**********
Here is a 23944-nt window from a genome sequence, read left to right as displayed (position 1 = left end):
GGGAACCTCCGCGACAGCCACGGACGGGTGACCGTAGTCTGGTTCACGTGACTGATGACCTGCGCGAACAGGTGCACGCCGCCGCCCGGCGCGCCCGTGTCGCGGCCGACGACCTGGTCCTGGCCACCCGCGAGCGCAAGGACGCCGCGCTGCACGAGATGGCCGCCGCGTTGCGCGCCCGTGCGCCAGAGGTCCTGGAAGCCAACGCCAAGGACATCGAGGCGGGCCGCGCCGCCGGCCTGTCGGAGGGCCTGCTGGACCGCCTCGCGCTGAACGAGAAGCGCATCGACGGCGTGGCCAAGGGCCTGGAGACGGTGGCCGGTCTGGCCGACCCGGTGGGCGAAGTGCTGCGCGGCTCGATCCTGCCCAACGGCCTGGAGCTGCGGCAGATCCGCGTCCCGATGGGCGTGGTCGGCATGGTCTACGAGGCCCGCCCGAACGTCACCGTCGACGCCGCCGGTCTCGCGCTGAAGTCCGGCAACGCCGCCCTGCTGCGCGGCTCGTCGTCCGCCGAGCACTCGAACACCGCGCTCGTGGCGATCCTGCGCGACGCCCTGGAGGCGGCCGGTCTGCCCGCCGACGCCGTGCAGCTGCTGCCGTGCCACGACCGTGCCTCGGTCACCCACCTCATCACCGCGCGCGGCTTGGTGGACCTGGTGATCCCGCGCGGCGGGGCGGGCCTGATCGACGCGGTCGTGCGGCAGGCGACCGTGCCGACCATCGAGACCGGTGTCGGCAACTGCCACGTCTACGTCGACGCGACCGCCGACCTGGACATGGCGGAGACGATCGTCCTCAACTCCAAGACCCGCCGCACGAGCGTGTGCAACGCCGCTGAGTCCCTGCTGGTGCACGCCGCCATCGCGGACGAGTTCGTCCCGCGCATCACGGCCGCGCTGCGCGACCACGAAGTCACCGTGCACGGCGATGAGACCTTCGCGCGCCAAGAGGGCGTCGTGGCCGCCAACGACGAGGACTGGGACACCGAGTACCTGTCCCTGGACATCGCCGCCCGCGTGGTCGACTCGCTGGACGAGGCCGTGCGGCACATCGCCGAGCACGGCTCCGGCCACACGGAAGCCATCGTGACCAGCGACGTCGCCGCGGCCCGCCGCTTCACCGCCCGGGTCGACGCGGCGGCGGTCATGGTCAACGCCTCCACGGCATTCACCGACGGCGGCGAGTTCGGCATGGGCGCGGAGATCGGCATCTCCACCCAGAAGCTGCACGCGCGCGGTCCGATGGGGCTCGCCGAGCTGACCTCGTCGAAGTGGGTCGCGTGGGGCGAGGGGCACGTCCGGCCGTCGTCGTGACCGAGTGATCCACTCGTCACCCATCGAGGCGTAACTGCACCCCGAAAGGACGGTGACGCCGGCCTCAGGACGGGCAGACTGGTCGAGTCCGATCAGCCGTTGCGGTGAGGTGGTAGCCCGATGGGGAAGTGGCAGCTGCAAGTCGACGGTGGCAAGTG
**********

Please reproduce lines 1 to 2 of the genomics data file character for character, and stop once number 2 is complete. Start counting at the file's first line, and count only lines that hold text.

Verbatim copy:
Here is a 23944-nt window from a genome sequence, read left to right as displayed (position 1 = left end):
GGGAACCTCCGCGACAGCCACGGACGGGTGACCGTAGTCTGGTTCACGTGACTGATGACCTGCGCGAACAGGTGCACGCCGCCGCCCGGCGCGCCCGTGTCGCGGCCGACGACCTGGTCCTGGCCACCCGCGAGCGCAAGGACGCCGCGCTGCACGAGATGGCCGCCGCGTTGCGCGCCCGTGCGCCAGAGGTCCTGGAAGCCAACGCCAAGGACATCGAGGCGGGCCGCGCCGCCGGCCTGTCGGAGGGCCTGCTGGACCGCCTCGCGCTGAACGAGAAGCGCATCGACGGCGTGGCCAAGGGCCTGGAGACGGTGGCCGGTCTGGCCGACCCGGTGGGCGAAGTGCTGCGCGGCTCGATCCTGCCCAACGGCCTGGAGCTGCGGCAGATCCGCGTCCCGATGGGCGTGGTCGGCATGGTCTACGAGGCCCGCCCGAACGTCACCGTCGACGCCGCCGGTCTCGCGCTGAAGTCCGGCAACGCCGCCCTGCTGCGCGGCTCGTCGTCCGCCGAGCACTCGAACACCGCGCTCGTGGCGATCCTGCGCGACGCCCTGGAGGCGGCCGGTCTGCCCGCCGACGCCGTGCAGCTGCTGCCGTGCCACGACCGTGCCTCGGTCACCCACCTCATCACCGCGCGCGGCTTGGTGGACCTGGTGATCCCGCGCGGCGGGGCGGGCCTGATCGACGCGGTCGTGCGGCAGGCGACCGTGCCGACCATCGAGACCGGTGTCGGCAACTGCCACGTCTACGTCGACGCGACCGCCGACCTGGACATGGCGGAGACGATCGTCCTCAACTCCAAGACCCGCCGCACGAGCGTGTGCAACGCCGCTGAGTCCCTGCTGGTGCACGCCGCCATCGCGGACGAGTTCGTCCCGCGCATCACGGCCGCGCTGCGCGACCACGAAGTCACCGTGCACGGCGATGAGACCTTCGCGCGCCAAGAGGGCGTCGTGGCCGCCAACGACGAGGACTGGGACACCGAGTACCTGTCCCTGGACATCGCCGCCCGCGTGGTCGACTCGCTGGACGAGGCCGTGCGGCACATCGCCGAGCACGGCTCCGGCCACACGGAAGCCATCGTGACCAGCGACGTCGCCGCGGCCCGCCGCTTCACCGCCCGGGTCGACGCGGCGGCGGTCATGGTCAACGCCTCCACGGCATTCACCGACGGCGGCGAGTTCGGCATGGGCGCGGAGATCGGCATCTCCACCCAGAAGCTGCACGCGCGCGGTCCGATGGGGCTCGCCGAGCTGACCTCGTCGAAGTGGGTCGCGTGGGGCGAGGGGCACGTCCGGCCGTCGTCGTGACCGAGTGATCCACTCGTCACCCATCGAGGCGTAACTGCACCCCGAAAGGACGGTGACGCCGGCCTCAGGACGGGCAGACTGGTCGAGTCCGATCAGCCGTTGCGGTGAGGTGGTAGCCCGATGGGGAAGTGGCAGCTGCAAGTCGACGGTGGCAAGTG